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Friday, 22 June 2012

A Simple Thing.





My quick sleep had deleted all
Of intervening time and place.
I only knew
The stay of your secure firm dry embrace. 
            From ‘The Hug’ by Thom Gunn


It is two days after my 30th birthday party. We are standing on a platform at St. Pancras Station, waiting for the train that will take mum to the airport, and back home. My heart is full and heavy, as it always is when she leaves, or when I leave her. I am wearing my favourite coat, a silky blue-green patchwork affair that I hesitated to splash-out on, but have never once regretted. The ticket inspector let me though ticketless, knowing that she will recognise me on my way back out, alone.

A train has just departed and the platform is almost empty, but to our right are a group of six-or-so middle-aged men with small suitcases. They are sober but jolly, and I guess that they are going on a stag-do. As a voice announces the next train I slide my arms around mum and abandon myself to a hug. We hold each other hard, properly, and let the seconds tick away. When we finally pull apart, both smiling, one of the stag-do detaches himself from his group and jokes: “me next!”  Mum laughs, but the man has kind eyes, and I am so full of thankfulness for the wonderful weekend I have just experienced, that – without thinking for even a second – I step towards him with open arms. For the first time in my life, I am hugging a total stranger. We do not hold back and the hug is perfect. Not to long or too short. Not too firm or too weak. A simple, spontaneous act of comfort and mutual kindness. It ends at precisely the second that it should, a few moments before the train pulls into the station.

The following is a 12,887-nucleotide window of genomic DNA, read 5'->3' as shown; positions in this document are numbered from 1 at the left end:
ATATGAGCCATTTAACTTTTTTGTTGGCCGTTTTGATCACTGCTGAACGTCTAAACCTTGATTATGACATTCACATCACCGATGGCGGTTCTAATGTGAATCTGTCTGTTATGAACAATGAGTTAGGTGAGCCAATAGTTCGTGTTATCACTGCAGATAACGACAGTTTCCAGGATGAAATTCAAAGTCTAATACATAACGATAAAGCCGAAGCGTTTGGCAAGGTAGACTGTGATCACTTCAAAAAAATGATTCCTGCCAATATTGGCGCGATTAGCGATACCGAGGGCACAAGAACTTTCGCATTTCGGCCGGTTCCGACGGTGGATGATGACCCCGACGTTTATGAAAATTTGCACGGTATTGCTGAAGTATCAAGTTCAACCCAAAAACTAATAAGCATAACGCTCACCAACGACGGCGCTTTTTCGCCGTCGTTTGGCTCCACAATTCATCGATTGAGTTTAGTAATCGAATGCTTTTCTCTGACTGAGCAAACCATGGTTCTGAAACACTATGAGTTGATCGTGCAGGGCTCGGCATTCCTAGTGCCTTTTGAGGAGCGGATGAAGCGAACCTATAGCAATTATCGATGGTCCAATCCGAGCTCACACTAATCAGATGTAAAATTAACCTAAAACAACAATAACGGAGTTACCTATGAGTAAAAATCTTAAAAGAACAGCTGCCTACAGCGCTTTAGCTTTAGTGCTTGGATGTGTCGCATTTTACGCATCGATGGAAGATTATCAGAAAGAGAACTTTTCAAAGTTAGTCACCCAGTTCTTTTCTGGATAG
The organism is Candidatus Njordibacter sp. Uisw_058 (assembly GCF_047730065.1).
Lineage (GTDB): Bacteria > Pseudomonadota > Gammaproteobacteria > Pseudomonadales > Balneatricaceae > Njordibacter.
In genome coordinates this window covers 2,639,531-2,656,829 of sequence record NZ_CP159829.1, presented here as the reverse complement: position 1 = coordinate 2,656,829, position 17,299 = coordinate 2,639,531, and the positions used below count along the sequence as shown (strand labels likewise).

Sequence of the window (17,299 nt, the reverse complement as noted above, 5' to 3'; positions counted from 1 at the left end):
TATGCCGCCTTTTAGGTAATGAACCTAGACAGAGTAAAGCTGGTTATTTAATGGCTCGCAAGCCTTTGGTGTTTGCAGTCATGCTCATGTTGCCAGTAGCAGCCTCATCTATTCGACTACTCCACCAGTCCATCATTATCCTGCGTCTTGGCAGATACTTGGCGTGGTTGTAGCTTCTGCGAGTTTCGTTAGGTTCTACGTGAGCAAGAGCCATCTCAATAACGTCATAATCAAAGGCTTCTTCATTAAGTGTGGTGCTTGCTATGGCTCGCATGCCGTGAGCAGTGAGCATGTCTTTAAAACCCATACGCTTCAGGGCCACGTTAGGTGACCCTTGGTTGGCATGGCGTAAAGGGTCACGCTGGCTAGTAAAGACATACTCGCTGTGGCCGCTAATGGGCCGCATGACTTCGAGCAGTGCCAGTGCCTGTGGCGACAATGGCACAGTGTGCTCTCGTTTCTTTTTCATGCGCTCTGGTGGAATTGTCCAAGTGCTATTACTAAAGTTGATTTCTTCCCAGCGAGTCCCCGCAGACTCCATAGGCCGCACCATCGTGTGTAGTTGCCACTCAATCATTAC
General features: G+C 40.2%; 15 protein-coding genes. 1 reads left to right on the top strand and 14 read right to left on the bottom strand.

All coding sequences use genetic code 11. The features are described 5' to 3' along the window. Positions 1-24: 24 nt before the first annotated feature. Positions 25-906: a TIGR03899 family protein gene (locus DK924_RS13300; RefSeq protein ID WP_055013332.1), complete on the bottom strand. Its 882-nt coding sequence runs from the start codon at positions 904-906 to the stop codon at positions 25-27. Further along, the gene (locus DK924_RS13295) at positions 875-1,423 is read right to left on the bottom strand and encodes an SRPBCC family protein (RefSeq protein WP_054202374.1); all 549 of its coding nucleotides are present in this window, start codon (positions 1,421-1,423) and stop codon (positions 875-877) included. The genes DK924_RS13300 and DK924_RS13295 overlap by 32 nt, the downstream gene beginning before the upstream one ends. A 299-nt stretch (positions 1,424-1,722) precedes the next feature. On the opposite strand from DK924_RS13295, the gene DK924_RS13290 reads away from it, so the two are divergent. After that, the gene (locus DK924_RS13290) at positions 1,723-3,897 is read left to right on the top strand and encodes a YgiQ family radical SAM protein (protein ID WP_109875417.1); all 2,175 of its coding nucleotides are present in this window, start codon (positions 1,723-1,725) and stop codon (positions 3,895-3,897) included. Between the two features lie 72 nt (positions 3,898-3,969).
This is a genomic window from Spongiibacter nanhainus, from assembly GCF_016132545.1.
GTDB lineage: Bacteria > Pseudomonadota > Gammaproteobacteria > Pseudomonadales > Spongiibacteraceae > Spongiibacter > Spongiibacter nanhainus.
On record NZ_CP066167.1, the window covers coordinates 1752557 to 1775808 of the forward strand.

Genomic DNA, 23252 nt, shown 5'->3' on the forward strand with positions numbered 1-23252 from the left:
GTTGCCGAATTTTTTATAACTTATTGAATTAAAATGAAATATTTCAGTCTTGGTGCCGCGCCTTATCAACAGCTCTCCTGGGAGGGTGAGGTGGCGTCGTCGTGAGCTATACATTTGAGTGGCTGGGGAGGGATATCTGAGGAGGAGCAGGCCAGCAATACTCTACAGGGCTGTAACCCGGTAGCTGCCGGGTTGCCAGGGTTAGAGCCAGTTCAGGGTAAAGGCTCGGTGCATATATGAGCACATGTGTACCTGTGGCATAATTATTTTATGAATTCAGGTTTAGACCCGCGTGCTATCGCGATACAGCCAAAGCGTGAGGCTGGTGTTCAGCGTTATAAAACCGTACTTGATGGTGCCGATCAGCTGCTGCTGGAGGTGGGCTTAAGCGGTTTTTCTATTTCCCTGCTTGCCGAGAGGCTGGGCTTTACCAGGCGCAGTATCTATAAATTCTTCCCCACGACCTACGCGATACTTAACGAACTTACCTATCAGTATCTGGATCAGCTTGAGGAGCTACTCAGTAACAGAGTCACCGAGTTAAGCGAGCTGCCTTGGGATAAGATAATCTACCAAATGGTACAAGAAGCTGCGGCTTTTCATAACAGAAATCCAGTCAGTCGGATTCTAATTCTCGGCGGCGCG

Mum boards the train and I run down the platform waving as it pulls slowly away again. I make the other people in the carriage laugh as I flutter my tissue at her. I don’t notice where the stag-do got on, I don’t see them again, but I wonder if they spot me, a flash of blue and green as the train picks up speed.

I carry that hug home with me, as I carry all the hugs I shared with mum over the weekend, and with all the wonderful friends and family who came to celebrate my birthday. I feel, for a little while, like the richest, luckiest girl in the world. I don’t remember anything about my hugger's  appearance, apart from that he had a small, neat beard. Perhaps he remembers my curly hair, or more likely my coat. But I feel absolutely sure that he will remember me to the day he dies, and keep our hug somewhere, as I will, in a little corner of his heart. A simple, precious thing.

Three down, twenty seven to go…